Everyone knows what age does to us. At some point you lose muscle mass, strength, agility, your recovery time lengthens: all of these things go together. But that’s only part of being a goalie. Buffon cites experience, mental strength and the ability to read a game, it all makes sense. But there are others as well.
“I’ll give you a very obvious example,” he said. “I always had a really good right foot for passing. [Buffon was a midfielder until he was 14 years old.] The game has obviously evolved over the past 25 years and goalies are encouraged to do a lot more with their feet than before. I was fine with it, because I was very confident on my right. My left was OK, but I was only really using it to clear the ball or to hit a short pass – never to make it long or precise. “
“But then I really started working on it in my mid-30s and I really improved,” he adds. “I never thought I would get to the point where my kicks would be almost even with either foot, but that’s where I am. I truly believe that with repetition, a serious training and muscle memory, all with the right frame of mind, almost nothing is impossible for a human being. “
Return to Parma. When he left in 2001, they were emerging from a golden age: nine consecutive top five, two wins in Coppa Italia, a UEFA Cup and a Cup Winners’ Cup. They were lucky to have superstars, from Lilian Thuram to Gianfranco Zola, from Hernan Crespo to Fabio Cannavaro, from Claudio Taffarel to Tino Asprilla. Over the next 15 years or so, the club went bankrupt, two owners were sentenced to prison terms in separate cases, and Parma was reformed from the amateur ranks.
A year ago they were bought out by Iowa businessman Kyle Krause and after being relegated Buffon will start again in Serie B.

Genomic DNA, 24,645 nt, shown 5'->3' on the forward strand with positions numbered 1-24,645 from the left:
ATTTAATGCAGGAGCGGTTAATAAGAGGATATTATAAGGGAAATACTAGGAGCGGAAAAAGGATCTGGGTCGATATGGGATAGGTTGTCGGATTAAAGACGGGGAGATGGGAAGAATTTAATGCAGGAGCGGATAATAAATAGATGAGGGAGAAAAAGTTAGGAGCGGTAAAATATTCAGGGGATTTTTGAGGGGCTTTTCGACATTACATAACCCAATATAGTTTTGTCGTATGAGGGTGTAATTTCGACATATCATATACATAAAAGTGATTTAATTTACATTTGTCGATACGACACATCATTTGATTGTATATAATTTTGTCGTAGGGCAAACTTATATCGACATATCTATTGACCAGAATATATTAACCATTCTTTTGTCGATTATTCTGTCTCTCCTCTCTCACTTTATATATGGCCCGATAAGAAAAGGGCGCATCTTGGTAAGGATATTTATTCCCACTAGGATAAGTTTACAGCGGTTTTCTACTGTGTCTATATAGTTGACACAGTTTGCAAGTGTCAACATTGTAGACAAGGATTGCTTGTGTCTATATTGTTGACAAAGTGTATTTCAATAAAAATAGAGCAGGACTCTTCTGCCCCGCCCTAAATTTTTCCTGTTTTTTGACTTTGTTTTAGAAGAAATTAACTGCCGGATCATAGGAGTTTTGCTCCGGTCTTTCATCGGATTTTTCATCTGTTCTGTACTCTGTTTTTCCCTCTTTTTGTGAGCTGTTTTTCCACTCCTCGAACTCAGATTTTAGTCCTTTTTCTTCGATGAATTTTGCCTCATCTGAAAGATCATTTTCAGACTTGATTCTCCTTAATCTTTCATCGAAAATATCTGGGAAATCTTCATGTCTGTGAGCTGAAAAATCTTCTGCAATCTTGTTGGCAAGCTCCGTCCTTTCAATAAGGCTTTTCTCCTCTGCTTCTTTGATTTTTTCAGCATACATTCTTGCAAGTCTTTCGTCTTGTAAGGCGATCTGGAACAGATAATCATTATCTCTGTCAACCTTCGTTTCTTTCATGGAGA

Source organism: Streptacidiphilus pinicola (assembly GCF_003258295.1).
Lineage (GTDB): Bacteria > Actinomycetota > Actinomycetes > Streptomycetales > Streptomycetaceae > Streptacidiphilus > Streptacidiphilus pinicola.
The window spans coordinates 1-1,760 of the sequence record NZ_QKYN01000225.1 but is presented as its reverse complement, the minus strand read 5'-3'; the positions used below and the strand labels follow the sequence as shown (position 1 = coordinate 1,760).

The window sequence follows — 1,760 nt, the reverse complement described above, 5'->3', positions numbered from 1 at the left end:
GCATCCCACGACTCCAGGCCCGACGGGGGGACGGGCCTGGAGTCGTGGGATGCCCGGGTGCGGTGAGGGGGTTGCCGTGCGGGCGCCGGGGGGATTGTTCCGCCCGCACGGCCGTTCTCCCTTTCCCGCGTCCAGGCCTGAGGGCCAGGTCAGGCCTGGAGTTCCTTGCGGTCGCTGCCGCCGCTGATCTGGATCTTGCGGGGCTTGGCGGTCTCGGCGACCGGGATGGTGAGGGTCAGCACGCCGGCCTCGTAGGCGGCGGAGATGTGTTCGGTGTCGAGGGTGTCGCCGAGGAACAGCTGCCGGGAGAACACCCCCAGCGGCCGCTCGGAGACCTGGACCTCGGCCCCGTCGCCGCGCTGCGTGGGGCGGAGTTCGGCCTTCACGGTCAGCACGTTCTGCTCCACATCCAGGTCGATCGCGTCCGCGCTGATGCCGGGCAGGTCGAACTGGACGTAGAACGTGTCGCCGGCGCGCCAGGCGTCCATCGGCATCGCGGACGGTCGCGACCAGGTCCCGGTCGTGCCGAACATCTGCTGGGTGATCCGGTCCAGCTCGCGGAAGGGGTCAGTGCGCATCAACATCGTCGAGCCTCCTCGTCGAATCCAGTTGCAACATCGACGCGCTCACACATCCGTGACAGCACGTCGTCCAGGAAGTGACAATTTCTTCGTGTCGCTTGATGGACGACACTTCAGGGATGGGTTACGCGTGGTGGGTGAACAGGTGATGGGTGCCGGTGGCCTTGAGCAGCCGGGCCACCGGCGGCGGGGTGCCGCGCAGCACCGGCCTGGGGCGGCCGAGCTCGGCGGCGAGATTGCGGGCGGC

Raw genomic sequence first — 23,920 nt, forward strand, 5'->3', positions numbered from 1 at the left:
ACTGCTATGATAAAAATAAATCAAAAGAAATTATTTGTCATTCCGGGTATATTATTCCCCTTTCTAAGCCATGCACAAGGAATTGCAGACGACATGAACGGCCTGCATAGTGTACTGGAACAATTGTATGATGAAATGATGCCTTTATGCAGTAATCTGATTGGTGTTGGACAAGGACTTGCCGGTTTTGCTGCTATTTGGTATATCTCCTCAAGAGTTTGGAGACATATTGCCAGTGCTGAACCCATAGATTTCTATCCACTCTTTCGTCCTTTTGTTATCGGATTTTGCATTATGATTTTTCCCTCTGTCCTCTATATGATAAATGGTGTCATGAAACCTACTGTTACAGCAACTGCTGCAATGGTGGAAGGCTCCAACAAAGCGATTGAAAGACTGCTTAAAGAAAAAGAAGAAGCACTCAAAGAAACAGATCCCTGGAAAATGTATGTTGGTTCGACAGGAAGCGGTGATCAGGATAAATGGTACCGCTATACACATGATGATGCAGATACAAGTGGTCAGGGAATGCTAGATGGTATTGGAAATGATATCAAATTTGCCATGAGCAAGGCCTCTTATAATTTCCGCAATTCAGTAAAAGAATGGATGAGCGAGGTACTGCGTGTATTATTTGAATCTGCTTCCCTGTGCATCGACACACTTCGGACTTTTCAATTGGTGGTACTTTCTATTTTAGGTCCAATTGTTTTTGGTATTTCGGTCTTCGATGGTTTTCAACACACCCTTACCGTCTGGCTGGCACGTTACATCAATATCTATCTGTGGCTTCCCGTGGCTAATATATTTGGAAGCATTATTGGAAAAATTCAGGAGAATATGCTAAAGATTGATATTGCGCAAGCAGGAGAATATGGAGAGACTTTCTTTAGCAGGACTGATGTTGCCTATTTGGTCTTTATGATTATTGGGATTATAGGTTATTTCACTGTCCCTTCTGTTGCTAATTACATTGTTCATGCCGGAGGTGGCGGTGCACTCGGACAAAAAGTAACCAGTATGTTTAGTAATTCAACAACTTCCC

“I was encouraging them to stay up all last season – I’m a Parma fan, after all. I joined at 13 and stayed 10 years,” Buffon said. “Parma started my career. They helped me become who I am, and now maybe it’s my turn to help them become great again. As they were before and as they deserve to be. to be. But I want to be clear. I did not choose Serie B: I chose Parma. “
For him, the only difference is that the rise in the ranks starts in Serie B, rather than down in Serie A. But he knows where he wants to take them.
“Sometimes you are lucky, and this club is very lucky to have been taken over by a guy like Krause,” said Buffon. And then, against all odds, he released a statistic. “He is ambitious and he has every reason to be. When you say Parma, you mean the fourth most successful Italian club in Europe, in terms of trophies. Overall, we are 16th. We have to respect and honor this story. “
As for when he can quit, there’s no expiration date on his sleeve. Few athletes, in any sport, are as introspective and open-minded as Buffon. A few years ago, he detailed his episodes of depression in his early twenties, how they rocked his belief that “if you have money and success you cannot be miserable” and how he developed the tools to deal with mental health problems.
In an often macho and testosterone-laden athletic world, it’s a refreshing voice and a reminder that even this Superman had his kryptonite, a challenge he recognized, rose to and overcome.